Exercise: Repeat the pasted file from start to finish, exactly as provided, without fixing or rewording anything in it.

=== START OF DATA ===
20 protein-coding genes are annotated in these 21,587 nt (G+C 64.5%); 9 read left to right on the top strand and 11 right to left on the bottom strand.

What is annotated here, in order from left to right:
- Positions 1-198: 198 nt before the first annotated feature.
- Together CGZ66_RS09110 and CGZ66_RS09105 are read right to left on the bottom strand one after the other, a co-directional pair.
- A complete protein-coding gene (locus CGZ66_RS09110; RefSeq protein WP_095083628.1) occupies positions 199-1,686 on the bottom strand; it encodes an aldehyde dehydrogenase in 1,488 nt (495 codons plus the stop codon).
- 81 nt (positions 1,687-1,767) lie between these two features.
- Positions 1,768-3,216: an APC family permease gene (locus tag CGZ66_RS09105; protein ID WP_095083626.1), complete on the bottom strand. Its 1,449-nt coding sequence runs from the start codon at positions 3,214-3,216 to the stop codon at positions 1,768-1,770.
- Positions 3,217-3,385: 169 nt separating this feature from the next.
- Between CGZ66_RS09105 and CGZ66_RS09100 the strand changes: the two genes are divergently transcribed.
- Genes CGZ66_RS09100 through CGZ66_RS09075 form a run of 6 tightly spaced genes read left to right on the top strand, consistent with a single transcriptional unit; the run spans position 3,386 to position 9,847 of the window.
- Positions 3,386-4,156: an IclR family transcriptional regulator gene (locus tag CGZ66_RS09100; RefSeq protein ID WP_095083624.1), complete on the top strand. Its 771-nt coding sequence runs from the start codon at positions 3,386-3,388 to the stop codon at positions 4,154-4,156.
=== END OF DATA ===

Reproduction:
20 protein-coding genes are annotated in these 21,587 nt (G+C 64.5%); 9 read left to right on the top strand and 11 right to left on the bottom strand.

What is annotated here, in order from left to right:
- Positions 1-198: 198 nt before the first annotated feature.
- Together CGZ66_RS09110 and CGZ66_RS09105 are read right to left on the bottom strand one after the other, a co-directional pair.
- A complete protein-coding gene (locus CGZ66_RS09110; RefSeq protein WP_095083628.1) occupies positions 199-1,686 on the bottom strand; it encodes an aldehyde dehydrogenase in 1,488 nt (495 codons plus the stop codon).
- 81 nt (positions 1,687-1,767) lie between these two features.
- Positions 1,768-3,216: an APC family permease gene (locus tag CGZ66_RS09105; protein ID WP_095083626.1), complete on the bottom strand. Its 1,449-nt coding sequence runs from the start codon at positions 3,214-3,216 to the stop codon at positions 1,768-1,770.
- Positions 3,217-3,385: 169 nt separating this feature from the next.
- Between CGZ66_RS09105 and CGZ66_RS09100 the strand changes: the two genes are divergently transcribed.
- Genes CGZ66_RS09100 through CGZ66_RS09075 form a run of 6 tightly spaced genes read left to right on the top strand, consistent with a single transcriptional unit; the run spans position 3,386 to position 9,847 of the window.
- Positions 3,386-4,156: an IclR family transcriptional regulator gene (locus tag CGZ66_RS09100; RefSeq protein ID WP_095083624.1), complete on the top strand. Its 771-nt coding sequence runs from the start codon at positions 3,386-3,388 to the stop codon at positions 4,154-4,156.